Posted by: SandreS | October 10, 2011

Complaining

These are murmurers, complainers, walking after their own lusts (Jude 1:16, KJV).

Do not be discontented (I Corinthians 10:10, Weymouth).

In all that you do, avoid grumbling (Philippians 2:14, Moffatt).

Complaining is a prominent Adamic pastime. We grumble and whine about the weather, our jobs, our spouses, our governments, our finances – just about our lives in general. Like spoiled children, discontentment is an unthankful heart-attitude of protest towards Father. Our hearts gripe, huff, sulk, moan and bellyache about everything. Ugh! Grrr!

Contentment:
The Divine Contrast of Complaining

Contentment is a rare quality. It has been so from the beginning. Adam and Eve had abundant bounty from God’s hand all around them. Only one thing was withheld from them: the Tree of the Knowledge of Good and Evil; but it was the very thing that they wanted and desired. This one thing kept them discontent: if only they could have the fruit from this tree their lives would be complete and fulfilled – or so they thought.

Discontentment is at the core of the Adamic heart, whereas contentment is the Divine work on the renewed mind – a heavenly learning process. It is spiritually learned. Paul tells us so. It was even necessary that our apostle complete this course of spiritual instruction. Let’s allow this variety of translations from Philippians 4:11 to speak truly to us.

… I have learned, in whatsoever state I am, therewith to be content (KJV).

… As to me, I have learnt in those circumstances in which I am, to be satisfied … (Darby).

… For my part I have learned, whatever be my outward experiences, to be content (Weymouth).

Oh, that we had the spiritual ears to hear these words deep within our hearts! Oh, that the eyes of our understanding would be enlightened. Oh, that our hearts would begin to awaken to the true spirit of contentment!

Paul goes on to write to Timothy of contentment’s “great gain.”

Godliness with contentment is great gain. For we brought nothing into this world, and it is certain we can carry nothing out. Having food and raiment let us be therewith content (I Timothy 6:6-8).

The Antidote for Complaining
Is Found in Thanksgiving

Thanksgiving is the divine answer to discontentment. Only faith from God can lay hold on the grand truth that all things come from God. This realization transforms human complaining into divine contentment!

All things are of God (II Corinthians 5:18).

For of Him, and through Him, and to Him, are all things (Romans 11:36).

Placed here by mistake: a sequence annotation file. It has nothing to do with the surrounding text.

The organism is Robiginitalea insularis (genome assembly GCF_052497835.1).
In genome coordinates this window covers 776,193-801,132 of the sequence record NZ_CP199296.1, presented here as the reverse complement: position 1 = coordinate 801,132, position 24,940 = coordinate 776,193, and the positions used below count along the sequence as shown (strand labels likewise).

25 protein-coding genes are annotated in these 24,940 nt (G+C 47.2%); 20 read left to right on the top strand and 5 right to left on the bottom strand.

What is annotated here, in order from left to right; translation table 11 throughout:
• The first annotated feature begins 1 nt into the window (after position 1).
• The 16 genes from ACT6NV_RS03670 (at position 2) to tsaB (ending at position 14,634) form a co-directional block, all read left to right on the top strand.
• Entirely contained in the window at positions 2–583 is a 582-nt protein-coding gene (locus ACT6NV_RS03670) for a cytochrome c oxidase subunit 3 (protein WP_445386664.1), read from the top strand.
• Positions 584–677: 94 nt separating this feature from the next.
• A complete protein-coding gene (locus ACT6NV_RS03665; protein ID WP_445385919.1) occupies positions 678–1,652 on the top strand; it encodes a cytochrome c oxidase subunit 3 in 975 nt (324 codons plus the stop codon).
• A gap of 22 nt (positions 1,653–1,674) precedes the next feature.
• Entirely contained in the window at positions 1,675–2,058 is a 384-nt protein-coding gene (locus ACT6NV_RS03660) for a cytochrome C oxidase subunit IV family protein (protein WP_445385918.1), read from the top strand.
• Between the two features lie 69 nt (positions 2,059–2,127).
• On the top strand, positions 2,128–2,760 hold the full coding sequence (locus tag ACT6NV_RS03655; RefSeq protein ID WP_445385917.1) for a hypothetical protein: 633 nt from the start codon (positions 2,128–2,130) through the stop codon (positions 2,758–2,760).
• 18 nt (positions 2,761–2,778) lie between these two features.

There is but one God, the Father, of Whom are all things (I Corinthians 8:6).

Here is the entrance of faith. The Scriptures make the plain, bold statement that “all things are of God.” Therefore faith will have the daring audacity actually to thank Him for “all things” that come in life, and will, with Job, say,

Shall we receive good at the hand of God, and shall we not receive evil? The Lord gives, and the Lord takes away; blessed be the name of the Lord (Job 2:10; 1:22).

All of Our Complaining Is Actually Against Father

When we complain about spouses, our governments, our jobs, our responsibilities, we are actually complaining against the source of “all things.” It is crucial that we come to this realization: since everything comes from Father, our discontentment and complaining, our grumbling and whining, is all directly against Him. It is a lapse of faith in Him – in His sovereign, loving control of His Own universe.

When we bewail our wife or husband, rail against and mock our president, lament and criticize our employer, bemoan the downward turn of our financial circumstances, these are all actually directed to God. Remember the Adamic complaint and accusation? “The woman whom You gave to me …” (Genesis 3:12).

Oh, that Father would grant us the faith to hear this same complaint and accusation in ourselves!

Not Given to “Whine”

Years ago a friend of mine had been having a little trouble with his small daughter’s recent attitude. On the way home from a Bible study one night, while traveling in the car, she was quite touched and voiced her genuine sorrow for her thankfulness. It was quite a touching moment.

Asking his daughter what had brought about this sudden change of heart, she said that it was a verse that had been read during Bible study. The father was somewhat baffled, since he could not even recall any discussion on this particular subject. Inquiring further, she responded that it had been the verse that said, “not given to whine.” Although her touching moment was very serious to her, the thankful father could not help but smile to himself.

Although the specific words “not given to whine” obviously are not found in Scripture – it is nonetheless true, and a great play on words that should serve as a reminder to adults that “wine” is not the only potential “spirit” that can mar our lives. The “spirit” of “whine” is no less dishonoring towards our Father than her attitude was toward her father.

Thanking Father for Everything

Here is the greatest lesson of life, what life is all about: Truly trusting Father in everything, to the point that we also are thanking Him for everything – the “evil” as well as the “good,” the “taking away” as well as the “giving.”

Faith is the divinely-given spiritual courage and strength actually to believe Father regardless of the circumstances – that daring transcendent boldness simply to believe Him over our emotions, over our senses, over our desires – that plain audacity of faith just to believe Him!

In everything give thanks: for this is the will of God in Christ Jesus concerning you (I Thessalonians 5:18).

Giving thanks always for all things to God and the Father in the name of our Lord Jesus Christ (Ephesians 5:20).

Clyde L. Pilkington, Jr.

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